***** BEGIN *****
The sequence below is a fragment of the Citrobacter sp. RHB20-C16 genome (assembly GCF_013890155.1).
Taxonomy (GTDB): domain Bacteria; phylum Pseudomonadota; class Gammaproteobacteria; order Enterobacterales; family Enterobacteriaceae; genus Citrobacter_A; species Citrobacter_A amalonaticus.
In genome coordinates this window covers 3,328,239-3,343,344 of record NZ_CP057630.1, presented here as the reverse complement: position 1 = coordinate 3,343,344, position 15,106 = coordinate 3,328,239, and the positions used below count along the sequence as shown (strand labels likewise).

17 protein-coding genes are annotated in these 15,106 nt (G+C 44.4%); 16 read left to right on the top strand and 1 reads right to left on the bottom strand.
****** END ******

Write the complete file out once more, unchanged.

The sequence below is a fragment of the Citrobacter sp. RHB20-C16 genome (assembly GCF_013890155.1).
Taxonomy (GTDB): domain Bacteria; phylum Pseudomonadota; class Gammaproteobacteria; order Enterobacterales; family Enterobacteriaceae; genus Citrobacter_A; species Citrobacter_A amalonaticus.
In genome coordinates this window covers 3,328,239-3,343,344 of record NZ_CP057630.1, presented here as the reverse complement: position 1 = coordinate 3,343,344, position 15,106 = coordinate 3,328,239, and the positions used below count along the sequence as shown (strand labels likewise).

17 protein-coding genes are annotated in these 15,106 nt (G+C 44.4%); 16 read left to right on the top strand and 1 reads right to left on the bottom strand.